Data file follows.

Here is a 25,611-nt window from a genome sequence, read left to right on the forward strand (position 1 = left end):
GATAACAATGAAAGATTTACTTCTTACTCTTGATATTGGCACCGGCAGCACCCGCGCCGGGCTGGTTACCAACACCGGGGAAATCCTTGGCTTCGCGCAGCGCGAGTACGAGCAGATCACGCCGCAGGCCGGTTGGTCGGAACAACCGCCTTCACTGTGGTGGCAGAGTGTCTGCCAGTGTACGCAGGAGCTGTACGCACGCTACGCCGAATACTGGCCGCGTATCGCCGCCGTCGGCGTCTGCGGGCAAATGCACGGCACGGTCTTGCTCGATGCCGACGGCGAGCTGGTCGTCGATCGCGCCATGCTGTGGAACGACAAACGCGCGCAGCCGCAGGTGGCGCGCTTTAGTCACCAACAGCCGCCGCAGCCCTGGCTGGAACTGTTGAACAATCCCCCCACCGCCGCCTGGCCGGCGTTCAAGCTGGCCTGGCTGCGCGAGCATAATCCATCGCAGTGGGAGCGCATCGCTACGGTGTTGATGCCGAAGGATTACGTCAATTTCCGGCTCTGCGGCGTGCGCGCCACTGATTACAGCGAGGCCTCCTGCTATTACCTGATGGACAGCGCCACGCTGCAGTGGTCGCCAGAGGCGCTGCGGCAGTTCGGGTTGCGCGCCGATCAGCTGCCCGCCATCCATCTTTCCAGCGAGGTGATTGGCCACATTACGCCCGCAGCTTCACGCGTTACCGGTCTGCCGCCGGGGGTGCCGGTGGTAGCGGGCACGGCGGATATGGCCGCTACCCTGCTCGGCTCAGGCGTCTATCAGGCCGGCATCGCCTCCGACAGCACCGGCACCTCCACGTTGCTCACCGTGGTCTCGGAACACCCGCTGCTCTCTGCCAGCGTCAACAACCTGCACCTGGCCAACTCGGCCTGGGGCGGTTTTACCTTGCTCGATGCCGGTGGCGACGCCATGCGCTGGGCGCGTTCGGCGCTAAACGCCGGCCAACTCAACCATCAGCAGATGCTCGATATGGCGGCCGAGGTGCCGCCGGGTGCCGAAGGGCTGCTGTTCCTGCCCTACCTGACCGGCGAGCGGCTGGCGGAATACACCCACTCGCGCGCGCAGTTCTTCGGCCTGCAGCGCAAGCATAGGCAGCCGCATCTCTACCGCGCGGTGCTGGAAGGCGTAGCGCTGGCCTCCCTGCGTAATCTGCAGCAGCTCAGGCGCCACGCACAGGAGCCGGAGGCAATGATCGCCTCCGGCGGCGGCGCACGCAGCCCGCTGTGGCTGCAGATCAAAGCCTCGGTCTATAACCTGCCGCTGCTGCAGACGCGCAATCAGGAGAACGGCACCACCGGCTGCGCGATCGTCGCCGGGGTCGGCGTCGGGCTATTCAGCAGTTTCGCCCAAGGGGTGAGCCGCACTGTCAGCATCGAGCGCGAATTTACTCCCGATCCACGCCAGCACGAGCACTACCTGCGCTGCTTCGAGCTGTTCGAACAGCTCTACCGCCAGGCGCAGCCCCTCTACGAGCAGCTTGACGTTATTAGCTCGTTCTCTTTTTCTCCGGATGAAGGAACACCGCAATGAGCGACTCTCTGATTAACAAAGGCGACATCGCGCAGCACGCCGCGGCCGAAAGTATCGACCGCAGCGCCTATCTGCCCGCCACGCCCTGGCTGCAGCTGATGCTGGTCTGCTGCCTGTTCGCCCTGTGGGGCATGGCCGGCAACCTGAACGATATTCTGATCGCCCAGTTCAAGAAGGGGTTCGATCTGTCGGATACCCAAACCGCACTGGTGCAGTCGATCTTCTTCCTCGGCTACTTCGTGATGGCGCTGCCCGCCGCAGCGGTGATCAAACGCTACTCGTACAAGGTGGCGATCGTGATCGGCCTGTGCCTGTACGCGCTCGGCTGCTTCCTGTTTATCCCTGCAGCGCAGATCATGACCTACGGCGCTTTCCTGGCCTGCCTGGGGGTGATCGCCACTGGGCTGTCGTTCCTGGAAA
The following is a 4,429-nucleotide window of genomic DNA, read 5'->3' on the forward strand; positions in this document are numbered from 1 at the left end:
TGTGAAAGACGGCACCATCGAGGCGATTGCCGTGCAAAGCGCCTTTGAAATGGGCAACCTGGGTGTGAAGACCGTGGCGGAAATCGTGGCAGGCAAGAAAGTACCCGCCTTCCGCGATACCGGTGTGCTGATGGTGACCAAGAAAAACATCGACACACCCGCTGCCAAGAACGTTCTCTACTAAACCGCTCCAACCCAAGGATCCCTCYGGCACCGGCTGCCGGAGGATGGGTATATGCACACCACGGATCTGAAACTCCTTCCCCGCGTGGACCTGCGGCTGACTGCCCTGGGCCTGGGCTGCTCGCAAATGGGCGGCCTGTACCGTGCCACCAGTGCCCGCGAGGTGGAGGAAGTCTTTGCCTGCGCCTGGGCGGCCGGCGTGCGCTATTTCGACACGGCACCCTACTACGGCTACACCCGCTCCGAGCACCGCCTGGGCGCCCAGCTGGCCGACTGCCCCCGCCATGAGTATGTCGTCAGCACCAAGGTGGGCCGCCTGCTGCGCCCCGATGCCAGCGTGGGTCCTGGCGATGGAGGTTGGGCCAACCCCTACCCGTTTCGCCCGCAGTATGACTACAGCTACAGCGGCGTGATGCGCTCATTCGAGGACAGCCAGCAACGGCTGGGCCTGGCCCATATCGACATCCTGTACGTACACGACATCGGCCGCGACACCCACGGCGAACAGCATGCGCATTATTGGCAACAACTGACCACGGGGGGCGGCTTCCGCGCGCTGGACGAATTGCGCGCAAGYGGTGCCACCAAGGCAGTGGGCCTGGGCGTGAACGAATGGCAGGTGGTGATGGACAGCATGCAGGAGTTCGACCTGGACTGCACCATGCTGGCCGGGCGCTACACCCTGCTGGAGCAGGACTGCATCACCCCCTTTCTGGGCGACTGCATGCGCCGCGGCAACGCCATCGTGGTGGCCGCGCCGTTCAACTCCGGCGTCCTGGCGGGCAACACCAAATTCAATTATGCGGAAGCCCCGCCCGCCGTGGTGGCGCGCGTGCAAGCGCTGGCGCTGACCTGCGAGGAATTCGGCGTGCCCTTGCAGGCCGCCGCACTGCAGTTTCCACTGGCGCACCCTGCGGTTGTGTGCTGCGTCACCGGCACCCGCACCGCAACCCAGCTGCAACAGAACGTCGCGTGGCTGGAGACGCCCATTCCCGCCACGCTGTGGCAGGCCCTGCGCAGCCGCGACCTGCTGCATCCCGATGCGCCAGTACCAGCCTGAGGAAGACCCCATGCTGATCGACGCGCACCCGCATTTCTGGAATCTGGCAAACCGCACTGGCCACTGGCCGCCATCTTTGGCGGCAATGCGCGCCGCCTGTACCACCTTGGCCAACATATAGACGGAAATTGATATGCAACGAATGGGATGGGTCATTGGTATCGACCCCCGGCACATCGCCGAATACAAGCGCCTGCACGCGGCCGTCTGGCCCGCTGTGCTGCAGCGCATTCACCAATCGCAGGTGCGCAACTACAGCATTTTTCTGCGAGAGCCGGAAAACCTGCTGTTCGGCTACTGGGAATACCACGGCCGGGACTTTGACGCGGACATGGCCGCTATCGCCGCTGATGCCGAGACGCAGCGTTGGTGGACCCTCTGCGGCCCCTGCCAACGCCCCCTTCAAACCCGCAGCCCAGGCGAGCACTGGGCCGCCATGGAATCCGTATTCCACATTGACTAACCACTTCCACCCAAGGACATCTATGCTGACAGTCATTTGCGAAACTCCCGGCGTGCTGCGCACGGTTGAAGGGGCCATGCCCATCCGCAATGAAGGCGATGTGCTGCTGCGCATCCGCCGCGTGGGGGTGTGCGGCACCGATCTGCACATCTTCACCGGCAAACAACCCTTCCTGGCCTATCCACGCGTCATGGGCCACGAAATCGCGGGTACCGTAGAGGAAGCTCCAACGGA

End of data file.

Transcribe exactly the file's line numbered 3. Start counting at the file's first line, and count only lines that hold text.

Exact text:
The following is a 4,429-nucleotide window of genomic DNA, read 5'->3' on the forward strand; positions in this document are numbered from 1 at the left end: